Pulsars are the ‘beacons’ of space – tiny, burnt out stars, which emit regular pulses of gamma rays – regular, that is, until scientists found one with hiccups.
The pulsar J1838-0537 suddenly speeded up the rays it was blasting into space – and ‘glitched’, in a cosmic hiccup that scientists still don’t understand.
Even finding pulsars is extremely difficult – and the new discovery could throw light on these mysterious cosmic objects.
The odd new star was found as astronomers sifted astronomical data with supercomputers.
‘By employing new optimal algorithms on our ATLAS computer cluster, we were able to identify many previously-missed signals,’ says Bruce Allen, Director of the AEI.
Back in November 2011, Allen’s team announced the discovery of nine new Fermi gamma-ray pulsars, which had escaped all previous searches. Now the scientists have made a new extraordinary find with the same methods.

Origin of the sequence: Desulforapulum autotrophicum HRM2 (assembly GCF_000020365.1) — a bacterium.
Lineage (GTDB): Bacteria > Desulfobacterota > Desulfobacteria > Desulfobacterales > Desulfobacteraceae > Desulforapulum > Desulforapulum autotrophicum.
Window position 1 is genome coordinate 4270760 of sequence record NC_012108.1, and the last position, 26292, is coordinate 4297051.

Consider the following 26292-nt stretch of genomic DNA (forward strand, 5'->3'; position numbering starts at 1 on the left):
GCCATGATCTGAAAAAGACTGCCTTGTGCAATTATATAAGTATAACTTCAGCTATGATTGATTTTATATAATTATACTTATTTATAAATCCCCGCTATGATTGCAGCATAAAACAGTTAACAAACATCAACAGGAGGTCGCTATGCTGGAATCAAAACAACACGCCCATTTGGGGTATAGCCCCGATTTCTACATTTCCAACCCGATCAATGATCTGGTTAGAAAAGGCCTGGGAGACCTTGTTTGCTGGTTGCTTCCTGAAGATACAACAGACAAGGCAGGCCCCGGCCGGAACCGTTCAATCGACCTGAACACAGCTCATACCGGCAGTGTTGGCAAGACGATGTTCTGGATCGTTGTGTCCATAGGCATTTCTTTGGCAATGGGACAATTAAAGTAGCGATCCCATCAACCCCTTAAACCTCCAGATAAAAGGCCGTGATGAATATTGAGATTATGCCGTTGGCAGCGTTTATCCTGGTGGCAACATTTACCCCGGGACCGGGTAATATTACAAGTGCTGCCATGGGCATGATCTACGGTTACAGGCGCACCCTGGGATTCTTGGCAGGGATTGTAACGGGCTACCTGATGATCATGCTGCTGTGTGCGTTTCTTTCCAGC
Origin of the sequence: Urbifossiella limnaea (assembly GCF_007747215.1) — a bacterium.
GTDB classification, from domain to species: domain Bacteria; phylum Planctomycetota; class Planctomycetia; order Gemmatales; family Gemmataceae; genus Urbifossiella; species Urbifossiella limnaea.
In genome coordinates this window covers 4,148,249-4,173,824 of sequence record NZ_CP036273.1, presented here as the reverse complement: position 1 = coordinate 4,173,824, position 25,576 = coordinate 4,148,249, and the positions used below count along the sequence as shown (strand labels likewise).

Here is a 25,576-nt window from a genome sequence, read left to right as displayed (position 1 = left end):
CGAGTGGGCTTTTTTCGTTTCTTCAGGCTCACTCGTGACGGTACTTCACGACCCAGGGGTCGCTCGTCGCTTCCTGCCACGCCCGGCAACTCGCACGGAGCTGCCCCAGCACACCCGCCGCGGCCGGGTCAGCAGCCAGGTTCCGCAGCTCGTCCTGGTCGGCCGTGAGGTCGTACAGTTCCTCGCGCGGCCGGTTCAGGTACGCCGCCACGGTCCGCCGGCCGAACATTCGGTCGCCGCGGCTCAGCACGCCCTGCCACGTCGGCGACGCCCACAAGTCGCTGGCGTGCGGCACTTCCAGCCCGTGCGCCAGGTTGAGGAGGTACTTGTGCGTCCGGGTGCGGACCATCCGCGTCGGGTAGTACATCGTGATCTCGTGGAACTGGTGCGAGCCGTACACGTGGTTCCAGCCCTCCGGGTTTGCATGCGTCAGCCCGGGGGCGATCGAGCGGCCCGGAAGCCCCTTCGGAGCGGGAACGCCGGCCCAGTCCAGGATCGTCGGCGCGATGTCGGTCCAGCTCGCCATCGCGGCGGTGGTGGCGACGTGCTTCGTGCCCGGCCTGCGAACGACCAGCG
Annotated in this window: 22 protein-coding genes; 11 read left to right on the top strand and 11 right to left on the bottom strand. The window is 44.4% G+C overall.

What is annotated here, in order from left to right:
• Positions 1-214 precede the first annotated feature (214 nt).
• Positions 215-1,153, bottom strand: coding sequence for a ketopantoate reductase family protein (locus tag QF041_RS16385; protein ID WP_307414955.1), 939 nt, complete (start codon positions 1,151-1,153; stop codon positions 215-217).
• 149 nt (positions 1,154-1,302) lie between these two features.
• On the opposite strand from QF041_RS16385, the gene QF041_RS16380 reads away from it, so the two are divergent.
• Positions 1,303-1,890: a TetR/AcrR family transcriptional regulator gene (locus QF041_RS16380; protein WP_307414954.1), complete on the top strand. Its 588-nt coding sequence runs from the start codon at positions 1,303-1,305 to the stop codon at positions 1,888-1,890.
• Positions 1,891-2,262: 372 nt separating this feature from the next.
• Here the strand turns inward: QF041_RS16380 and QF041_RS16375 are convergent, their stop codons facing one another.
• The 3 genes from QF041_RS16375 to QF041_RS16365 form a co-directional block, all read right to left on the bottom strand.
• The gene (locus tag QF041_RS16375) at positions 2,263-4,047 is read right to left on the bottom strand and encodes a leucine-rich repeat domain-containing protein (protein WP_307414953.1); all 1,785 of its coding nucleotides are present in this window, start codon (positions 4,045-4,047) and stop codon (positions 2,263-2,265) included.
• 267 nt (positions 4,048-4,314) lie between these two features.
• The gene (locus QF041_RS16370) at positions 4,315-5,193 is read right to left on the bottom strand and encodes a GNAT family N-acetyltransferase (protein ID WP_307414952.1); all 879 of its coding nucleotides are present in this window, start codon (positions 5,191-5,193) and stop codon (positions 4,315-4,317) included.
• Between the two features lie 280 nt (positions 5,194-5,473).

The name of the newly discovered pulsar – J1838-0537 – comes from its celestial coordinates.
‘The pulsar is, at 5,000 years of age, very young. It rotates about its own axis roughly seven times per second and its position in the sky is towards the Scutum constellation,’ says Holger Pletsch, a scientist in Allen’s group and lead author of the study which has now been published.
‘After the discovery we were very surprised that the pulsar was initially only visible until September 2009. Then it seemed to suddenly disappear.’
Only a complex follow-up analysis enabled an international team led by Pletsch to solve the mystery of pulsar J1838-0537: it did not disappear, but experienced a sudden glitch after which it rotated 38 millionths of a Hertz faster than before.
‘This difference may appear negligibly small, but it’s the largest glitch ever measured for a pure gamma-ray pulsar.’ …